Niagara College men's tryouts

It was with great excitement that I started tryouts through my new position as coach of Niagara College's Men's Soccer Team.

Over the past two days, 46 players have come out to show their stuff.  My biggest accomplishment to date is that I now know all of their names.  For me, this is important so players know they are not operating in anonymity.  You never want somebody who wasn't selected to suspect you never knew who they were in the first place.

The sessions have been basic.  Dynamic stretch, personal stretch, warm-up drill to help evaluate individual technical levels then on to a game.  It's tryouts and they want to audition.

The first day, things went OK and I saw everybody play.  The second day really showed me what I was working with.  We have  plenty of players how can compete at the college level, but I can't keep them all.   The pace and intensity of the game today was promising.  There was a lot of communication on the field and players were really working to combine to develop smart plays.

We have several lefties out and the type of players available cover the spectrum.  They are all good athletes with suitable physical characteristics for competitive soccer.  Technical proficiency is what will separate players in the end.  The players know that their "hustle" and physical gifts are not useful if they can't control a ball and make decisions under pressure.

I shared one thing with them.  Tryouts NEVER end.  You are trying out to win a spot on the team.  Then you are trying out every session to be one of the 18 players dressing, then to be one of the 11 on the field. If you're not on the field, you want to be the first one I call from the bench..  If you're not one of the 18 dressing, you want to be the next one called.

In support of LTPD, I work to make this experience encourage the guys to be players for life.

They have 3 days off until we reconvene Friday.  The group will be trimmed after Friday then again after Monday.  We have a pre-season game Aug 30.  The season starts September 8.  Some players still have club commitments and we'll have to see how that plays out.

Saturday, August 18, 2012

District Program - 1v1 attacking - letting them play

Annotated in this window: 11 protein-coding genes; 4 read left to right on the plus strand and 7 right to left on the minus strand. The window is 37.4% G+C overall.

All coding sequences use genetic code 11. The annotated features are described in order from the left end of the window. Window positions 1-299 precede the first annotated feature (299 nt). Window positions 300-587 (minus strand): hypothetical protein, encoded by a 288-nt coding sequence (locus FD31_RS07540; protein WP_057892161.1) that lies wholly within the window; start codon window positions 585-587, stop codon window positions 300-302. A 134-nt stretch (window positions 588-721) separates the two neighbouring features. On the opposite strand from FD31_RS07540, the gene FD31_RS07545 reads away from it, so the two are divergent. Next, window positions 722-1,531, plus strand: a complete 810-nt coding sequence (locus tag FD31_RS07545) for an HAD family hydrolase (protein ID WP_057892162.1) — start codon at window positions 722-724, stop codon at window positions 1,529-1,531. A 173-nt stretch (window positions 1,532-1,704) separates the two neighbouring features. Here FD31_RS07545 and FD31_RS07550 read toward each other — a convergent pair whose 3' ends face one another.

I coached the Niagara District boys program for four years and last night I visited their weekend camp to deliver a session.

The District program is for players in their U12 year and prepares them for an identification showcase for the U13 Regional program every fall.  Our district covers the Niagara area.  Our Region (Region 2) covers Hamilton, Niagara all the way up to Brampton.  The players in the Regional program are working towards spots in the Provincial program during their u14 year.

This system will be changed in the near future.

The topic of my session 1v1 attacking.  My coaching points for 1v1 attack were:
  • See the ball, defender and space behind the defender
  • Attack the space behind the defender
  • Change of speed/direction (deception)
  • Accelerate after the move
  • Keep ball close when under pressure
When I arrived, I saw 28 boys and the weekend was just getting started.  I decided to coach the details less and reworked the session a bit and let the boys compete and play as much as possible.  It was a good opportunity to set the mood for the camp.

We reviewed the non-technical aspects of what the Regional coach will be looking for:
  • Compete for every ball, all the time, every day.
  • Show willingness to make an impact
  • Every pass to start a drill must be of high quality
We started off by doing a warm-up exercise where the boys were dribbling at full pace down a lane-way.  There were 2 players in the lane-way trying to knock your ball away.  This set the mood for 1v1 attack.